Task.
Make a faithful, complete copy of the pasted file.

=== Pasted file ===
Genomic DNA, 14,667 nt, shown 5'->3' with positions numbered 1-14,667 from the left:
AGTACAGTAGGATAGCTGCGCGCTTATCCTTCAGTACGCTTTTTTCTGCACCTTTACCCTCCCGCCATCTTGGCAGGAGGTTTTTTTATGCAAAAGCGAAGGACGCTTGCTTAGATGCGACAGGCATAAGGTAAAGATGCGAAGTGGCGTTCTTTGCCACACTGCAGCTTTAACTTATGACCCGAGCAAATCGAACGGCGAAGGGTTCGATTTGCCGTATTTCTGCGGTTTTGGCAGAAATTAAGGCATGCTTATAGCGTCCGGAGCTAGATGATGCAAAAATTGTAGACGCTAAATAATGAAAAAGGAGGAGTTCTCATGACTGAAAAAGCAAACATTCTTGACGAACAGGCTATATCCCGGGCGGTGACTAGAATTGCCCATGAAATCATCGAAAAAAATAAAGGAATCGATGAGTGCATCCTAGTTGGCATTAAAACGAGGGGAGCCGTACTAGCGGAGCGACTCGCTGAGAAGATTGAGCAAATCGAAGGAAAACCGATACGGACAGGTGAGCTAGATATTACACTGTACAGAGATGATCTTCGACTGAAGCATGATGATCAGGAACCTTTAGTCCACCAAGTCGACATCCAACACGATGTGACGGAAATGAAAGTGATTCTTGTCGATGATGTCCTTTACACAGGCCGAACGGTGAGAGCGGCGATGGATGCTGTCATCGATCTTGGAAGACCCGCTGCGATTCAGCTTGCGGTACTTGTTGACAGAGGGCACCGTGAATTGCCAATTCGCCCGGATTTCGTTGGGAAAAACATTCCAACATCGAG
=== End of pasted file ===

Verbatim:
Genomic DNA, 14,667 nt, shown 5'->3' with positions numbered 1-14,667 from the left:
AGTACAGTAGGATAGCTGCGCGCTTATCCTTCAGTACGCTTTTTTCTGCACCTTTACCCTCCCGCCATCTTGGCAGGAGGTTTTTTTATGCAAAAGCGAAGGACGCTTGCTTAGATGCGACAGGCATAAGGTAAAGATGCGAAGTGGCGTTCTTTGCCACACTGCAGCTTTAACTTATGACCCGAGCAAATCGAACGGCGAAGGGTTCGATTTGCCGTATTTCTGCGGTTTTGGCAGAAATTAAGGCATGCTTATAGCGTCCGGAGCTAGATGATGCAAAAATTGTAGACGCTAAATAATGAAAAAGGAGGAGTTCTCATGACTGAAAAAGCAAACATTCTTGACGAACAGGCTATATCCCGGGCGGTGACTAGAATTGCCCATGAAATCATCGAAAAAAATAAAGGAATCGATGAGTGCATCCTAGTTGGCATTAAAACGAGGGGAGCCGTACTAGCGGAGCGACTCGCTGAGAAGATTGAGCAAATCGAAGGAAAACCGATACGGACAGGTGAGCTAGATATTACACTGTACAGAGATGATCTTCGACTGAAGCATGATGATCAGGAACCTTTAGTCCACCAAGTCGACATCCAACACGATGTGACGGAAATGAAAGTGATTCTTGTCGATGATGTCCTTTACACAGGCCGAACGGTGAGAGCGGCGATGGATGCTGTCATCGATCTTGGAAGACCCGCTGCGATTCAGCTTGCGGTACTTGTTGACAGAGGGCACCGTGAATTGCCAATTCGCCCGGATTTCGTTGGGAAAAACATTCCAACATCGAG